White skin cancer is the most common cancer in Germany. A new study by the University Medical Center (UMR) has now developed a new treatment method: a radioactive paste is said to be able to kill tumor cells through local radiation. An overview.

With more than 200,000 new cases per year, skin cancer is the most common cancer in Germany. So far, the disease has been treated primarily with surgery or radiation therapy. A new German study gives hope for alternative treatment options. According to their own statements, scientists at the Rostock University Medical Center (UMR) have successfully treated white skin cancer with radioactive paste.

As part of the study, a greyish, nondescript paste was applied to 22 patients using a special device. “All participating patients showed a response, and most were cured in the long term,” confirms dermatologist Steffen. However, according to Ralf Gutzmer, chairman of the Working Group on Dermatological Oncology, the novel procedure still needs to be evaluated further.

During treatment with the radioactive paste, surrounding tissue is said to be covered with foil to protect it from radiation. The local radiation is intended to kill the tumor cells. But that only works if the cancer is detected early and has not yet penetrated too deeply.

According to the UMR, a single outpatient treatment is sufficient, in which the paste acts for one to two hours. In the following weeks, inflammation, itching and burning should occur. When it subsides, the complexion normalizes and the skin cancer is gone.

The novel study is to be presented at the German Skin Cancer Congress in September. A further 25 patients are being sought for a worldwide study. So the paste has not yet been used. In practice, the effort, costs, side effects and effectiveness must also be weighed up in comparison to conventional procedures such as surgery or radiotherapy.

White skin cancer is a generic term for skin tumors that differ from black skin cancer (melanoma). The latter often resembles a dark birthmark or mole. White skin cancer includes two types of cancer:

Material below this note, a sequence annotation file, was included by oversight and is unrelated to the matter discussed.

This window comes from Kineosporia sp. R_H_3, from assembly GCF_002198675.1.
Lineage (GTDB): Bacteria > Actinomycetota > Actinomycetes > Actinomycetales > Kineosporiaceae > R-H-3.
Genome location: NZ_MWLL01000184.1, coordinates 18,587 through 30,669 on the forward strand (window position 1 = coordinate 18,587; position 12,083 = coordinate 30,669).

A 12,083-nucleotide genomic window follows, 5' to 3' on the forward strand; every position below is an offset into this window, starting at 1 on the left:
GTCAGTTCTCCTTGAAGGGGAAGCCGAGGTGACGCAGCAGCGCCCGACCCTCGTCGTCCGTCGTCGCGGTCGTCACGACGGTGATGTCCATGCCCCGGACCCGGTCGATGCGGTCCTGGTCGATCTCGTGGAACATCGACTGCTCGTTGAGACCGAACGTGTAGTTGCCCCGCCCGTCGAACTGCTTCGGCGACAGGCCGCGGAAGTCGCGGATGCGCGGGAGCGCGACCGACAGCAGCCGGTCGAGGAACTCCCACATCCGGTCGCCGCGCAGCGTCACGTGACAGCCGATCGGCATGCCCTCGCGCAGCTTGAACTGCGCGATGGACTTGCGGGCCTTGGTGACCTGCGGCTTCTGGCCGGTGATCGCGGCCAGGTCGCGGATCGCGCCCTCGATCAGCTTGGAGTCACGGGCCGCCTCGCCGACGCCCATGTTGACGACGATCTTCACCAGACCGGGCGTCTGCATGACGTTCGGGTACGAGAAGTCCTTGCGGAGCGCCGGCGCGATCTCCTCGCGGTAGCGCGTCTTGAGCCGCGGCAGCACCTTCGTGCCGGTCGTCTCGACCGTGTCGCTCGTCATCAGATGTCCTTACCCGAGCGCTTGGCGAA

White skin cancer is significantly more common than black. If it is detected early, the skin changes can usually be completely removed.

In order to detect white skin cancer at an early stage, you should regularly examine your own body for abnormalities and take advantage of medical check-ups. The earlier skin cancer is discovered, the better it can be treated.

The development of basal cell cancer can be recognized in the early stages by a shiny translucent or waxy nodule. The edge can be occupied by smaller nodules. In addition, some blood vessels can be seen under the top layer.

In the second stage, the center of the nodule bulges, the area is weeping and sore – the collapsed ulcer is a sign that the tumor is growing. Another sign is that the wound does not heal or alternately heals and bleeds again.

A clearly demarcated, shiny, reddish, or pink scaly spot can also be a sign of basal cell carcinoma. In some cases they are also dark or look like a pale scar.

A squamous cell carcinoma is much more difficult to detect. The first sign is a scaly, reddened or brownish-yellow patch of skin. A scaly or crusted wound that sometimes bleeds and has calloused areas can also indicate squamous cell cancer. It often forms on the edge of the ears or on the face, including the lips.

Sun or UV radiation is the biggest risk factor. Direct exposure to the sun without protection – i.e. without sunscreen and clothing – contributes to the development of white skin cancer. With more and more sun exposure and increasing age, the ability of the cells to repair decreases, so that defective cells multiply. As a result, skin cancer can develop.

In addition to the greatest risk factor of UV radiation, there are other risks that generally increase the likelihood of illness. The Techniker Krankenkasse (TK) summarizes them as follows:

Avoiding direct exposure to UV rays is the best protection against skin cancer. The German Cancer Society (DKG) has the following protection tips ready:

In general, it is advisable to ensure adequate sun protection as early as March and April. There is already high UV radiation here, which can be attributed to the low ozone values ​​caused by climate change.